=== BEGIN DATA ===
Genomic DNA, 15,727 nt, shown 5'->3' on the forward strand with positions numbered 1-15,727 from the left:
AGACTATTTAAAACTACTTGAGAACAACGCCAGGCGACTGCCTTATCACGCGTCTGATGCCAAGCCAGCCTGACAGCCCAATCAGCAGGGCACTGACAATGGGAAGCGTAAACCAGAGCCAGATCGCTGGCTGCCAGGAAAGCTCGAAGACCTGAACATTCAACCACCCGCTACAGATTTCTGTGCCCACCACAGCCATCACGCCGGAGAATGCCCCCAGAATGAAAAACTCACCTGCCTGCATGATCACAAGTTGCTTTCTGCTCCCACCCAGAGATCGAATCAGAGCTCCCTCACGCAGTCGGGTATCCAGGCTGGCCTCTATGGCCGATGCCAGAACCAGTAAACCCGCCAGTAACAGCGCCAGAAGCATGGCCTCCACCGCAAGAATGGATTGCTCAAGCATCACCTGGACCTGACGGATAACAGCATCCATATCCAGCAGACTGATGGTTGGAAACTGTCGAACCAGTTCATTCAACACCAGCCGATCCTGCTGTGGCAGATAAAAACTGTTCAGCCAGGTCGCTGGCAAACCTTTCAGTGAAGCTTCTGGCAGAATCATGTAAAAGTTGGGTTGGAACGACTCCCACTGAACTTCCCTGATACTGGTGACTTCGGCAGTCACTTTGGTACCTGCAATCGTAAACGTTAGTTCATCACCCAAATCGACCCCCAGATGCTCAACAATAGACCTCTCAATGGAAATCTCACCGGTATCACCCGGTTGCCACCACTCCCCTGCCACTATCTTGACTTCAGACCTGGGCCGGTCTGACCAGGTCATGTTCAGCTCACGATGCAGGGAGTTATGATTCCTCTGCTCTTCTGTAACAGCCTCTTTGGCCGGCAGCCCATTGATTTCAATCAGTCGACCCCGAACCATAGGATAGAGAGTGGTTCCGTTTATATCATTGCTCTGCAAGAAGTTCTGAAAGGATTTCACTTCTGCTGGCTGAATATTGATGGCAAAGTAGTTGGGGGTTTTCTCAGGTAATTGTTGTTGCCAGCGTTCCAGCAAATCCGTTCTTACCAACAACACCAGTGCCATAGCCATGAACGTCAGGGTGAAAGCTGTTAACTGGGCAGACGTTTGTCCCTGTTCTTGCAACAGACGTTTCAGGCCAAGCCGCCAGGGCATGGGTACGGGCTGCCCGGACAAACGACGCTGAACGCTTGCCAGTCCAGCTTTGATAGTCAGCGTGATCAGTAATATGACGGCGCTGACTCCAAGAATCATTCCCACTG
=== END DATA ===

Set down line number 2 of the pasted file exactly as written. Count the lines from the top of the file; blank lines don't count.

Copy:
AGACTATTTAAAACTACTTGAGAACAACGCCAGGCGACTGCCTTATCACGCGTCTGATGCCAAGCCAGCCTGACAGCCCAATCAGCAGGGCACTGACAATGGGAAGCGTAAACCAGAGCCAGATCGCTGGCTGCCAGGAAAGCTCGAAGACCTGAACATTCAACCACCCGCTACAGATTTCTGTGCCCACCACAGCCATCACGCCGGAGAATGCCCCCAGAATGAAAAACTCACCTGCCTGCATGATCACAAGTTGCTTTCTGCTCCCACCCAGAGATCGAATCAGAGCTCCCTCACGCAGTCGGGTATCCAGGCTGGCCTCTATGGCCGATGCCAGAACCAGTAAACCCGCCAGTAACAGCGCCAGAAGCATGGCCTCCACCGCAAGAATGGATTGCTCAAGCATCACCTGGACCTGACGGATAACAGCATCCATATCCAGCAGACTGATGGTTGGAAACTGTCGAACCAGTTCATTCAACACCAGCCGATCCTGCTGTGGCAGATAAAAACTGTTCAGCCAGGTCGCTGGCAAACCTTTCAGTGAAGCTTCTGGCAGAATCATGTAAAAGTTGGGTTGGAACGACTCCCACTGAACTTCCCTGATACTGGTGACTTCGGCAGTCACTTTGGTACCTGCAATCGTAAACGTTAGTTCATCACCCAAATCGACCCCCAGATGCTCAACAATAGACCTCTCAATGGAAATCTCACCGGTATCACCCGGTTGCCACCACTCCCCTGCCACTATCTTGACTTCAGACCTGGGCCGGTCTGACCAGGTCATGTTCAGCTCACGATGCAGGGAGTTATGATTCCTCTGCTCTTCTGTAACAGCCTCTTTGGCCGGCAGCCCATTGATTTCAATCAGTCGACCCCGAACCATAGGATAGAGAGTGGTTCCGTTTATATCATTGCTCTGCAAGAAGTTCTGAAAGGATTTCACTTCTGCTGGCTGAATATTGATGGCAAAGTAGTTGGGGGTTTTCTCAGGTAATTGTTGTTGCCAGCGTTCCAGCAAATCCGTTCTTACCAACAACACCAGTGCCATAGCCATGAACGTCAGGGTGAAAGCTGTTAACTGGGCAGACGTTTGTCCCTGTTCTTGCAACAGACGTTTCAGGCCAAGCCGCCAGGGCATGGGTACGGGCTGCCCGGACAAACGACGCTGAACGCTTGCCAGTCCAGCTTTGATAGTCAGCGTGATCAGTAATATGACGGCGCTGACTCCAAGAATCATTCCCACTG